And to make matters more confusing, it appears as if the jurors actually want to speak out. Since the order, there have been “leaks” – one juror even speaking to CNN while off camera. But the reports are inconsistent. Some say there was a 5-7 (or 7-5) split, others 6-6, and another 10-2 to convict. Isn’t it important that the public – and prosecutors generally – understand why a public figure accused of rape (and, although not part of the trial, accused of assaulting some 50 women), walks free?

Don’t we want the public to have confidence in what actually went on in the jury room if the jurors are willing to speak about it? After all, any time there is a forced shroud of secrecy over something the public might properly begin to wonder if something bad went on behind closed doors. There are too many injustices that are being disclosed nowadays, especially when secrecy had previously prevailed for no apparently good reason.

Now sitting as I am in New York, I personally have no right to complain about the use of significant Pennsylvania resources expended in bringing a second criminal prosecution against Bill Cosby – remember the prosecutor ran on a “convict Cosby” campaign. But if I lived in Montgomery County, Pennsylvania in particular, wouldn’t I want and deserve to know what actually happened? One would think that if the jurors were not ordered to be mute, the inconsistent leaks would cease and a reporter would ultimately get to the truth. And if the truth is that the case was a loser, the public should know it. For without that information being made public – or at least publicly available if the jurors chose to make it so – the prosecutors could bring another costly case that also might end badly for the prosecutors, and the public.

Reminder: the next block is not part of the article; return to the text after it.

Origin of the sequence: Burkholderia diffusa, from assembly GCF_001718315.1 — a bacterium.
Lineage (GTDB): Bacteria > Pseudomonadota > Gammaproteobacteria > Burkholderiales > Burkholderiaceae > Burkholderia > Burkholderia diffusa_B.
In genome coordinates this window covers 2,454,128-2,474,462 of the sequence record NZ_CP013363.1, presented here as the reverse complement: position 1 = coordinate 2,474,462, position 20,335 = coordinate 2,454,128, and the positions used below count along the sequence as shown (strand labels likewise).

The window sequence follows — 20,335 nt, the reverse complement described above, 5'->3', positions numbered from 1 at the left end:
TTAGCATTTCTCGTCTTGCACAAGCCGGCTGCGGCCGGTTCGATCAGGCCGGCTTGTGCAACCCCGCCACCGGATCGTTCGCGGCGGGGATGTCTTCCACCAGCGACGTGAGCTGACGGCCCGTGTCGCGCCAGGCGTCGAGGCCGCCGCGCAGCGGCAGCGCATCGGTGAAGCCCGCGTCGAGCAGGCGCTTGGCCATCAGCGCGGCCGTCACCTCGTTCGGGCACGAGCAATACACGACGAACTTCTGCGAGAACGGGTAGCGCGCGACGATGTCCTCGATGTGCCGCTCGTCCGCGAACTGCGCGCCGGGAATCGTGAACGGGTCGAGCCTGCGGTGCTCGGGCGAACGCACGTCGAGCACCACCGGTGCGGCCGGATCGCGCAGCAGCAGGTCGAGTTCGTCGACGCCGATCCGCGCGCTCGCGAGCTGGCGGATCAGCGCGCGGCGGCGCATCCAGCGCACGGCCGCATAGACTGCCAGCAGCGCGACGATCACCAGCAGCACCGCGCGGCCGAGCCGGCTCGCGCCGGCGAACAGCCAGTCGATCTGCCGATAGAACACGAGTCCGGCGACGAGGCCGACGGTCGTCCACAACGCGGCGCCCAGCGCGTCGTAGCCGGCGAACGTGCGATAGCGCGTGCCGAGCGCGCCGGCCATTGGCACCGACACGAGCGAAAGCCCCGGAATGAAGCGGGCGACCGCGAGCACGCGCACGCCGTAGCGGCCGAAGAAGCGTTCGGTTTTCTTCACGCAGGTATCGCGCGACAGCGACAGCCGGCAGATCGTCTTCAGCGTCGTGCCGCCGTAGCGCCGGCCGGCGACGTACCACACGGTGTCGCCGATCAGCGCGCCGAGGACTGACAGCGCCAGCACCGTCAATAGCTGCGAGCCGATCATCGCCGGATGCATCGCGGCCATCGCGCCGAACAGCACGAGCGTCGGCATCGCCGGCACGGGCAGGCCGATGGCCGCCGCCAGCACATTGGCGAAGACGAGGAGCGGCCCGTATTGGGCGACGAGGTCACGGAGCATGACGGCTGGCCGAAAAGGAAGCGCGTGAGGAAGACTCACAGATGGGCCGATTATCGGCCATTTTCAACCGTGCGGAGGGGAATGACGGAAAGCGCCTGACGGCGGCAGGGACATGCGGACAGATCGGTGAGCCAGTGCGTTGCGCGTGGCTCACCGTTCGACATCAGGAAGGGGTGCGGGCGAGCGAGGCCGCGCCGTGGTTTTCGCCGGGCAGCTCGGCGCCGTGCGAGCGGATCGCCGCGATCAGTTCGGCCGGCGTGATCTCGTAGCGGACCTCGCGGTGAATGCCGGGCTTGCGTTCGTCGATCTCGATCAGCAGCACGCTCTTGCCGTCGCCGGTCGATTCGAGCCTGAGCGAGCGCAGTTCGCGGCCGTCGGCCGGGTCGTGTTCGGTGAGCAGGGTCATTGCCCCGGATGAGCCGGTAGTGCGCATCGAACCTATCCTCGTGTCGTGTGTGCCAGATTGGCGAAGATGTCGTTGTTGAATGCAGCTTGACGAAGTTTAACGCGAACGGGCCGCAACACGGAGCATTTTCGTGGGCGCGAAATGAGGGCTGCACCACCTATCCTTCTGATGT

Doesn’t the public have a right to know what’s really going on behind closed doors in the criminal justice system – especially when a jury verdict (or non-verdict) may be a microcosm for some greater truth? Or paraphrasing Leonard Cohen: “There is – should be – a crack in everything. That’s how the light gets in.”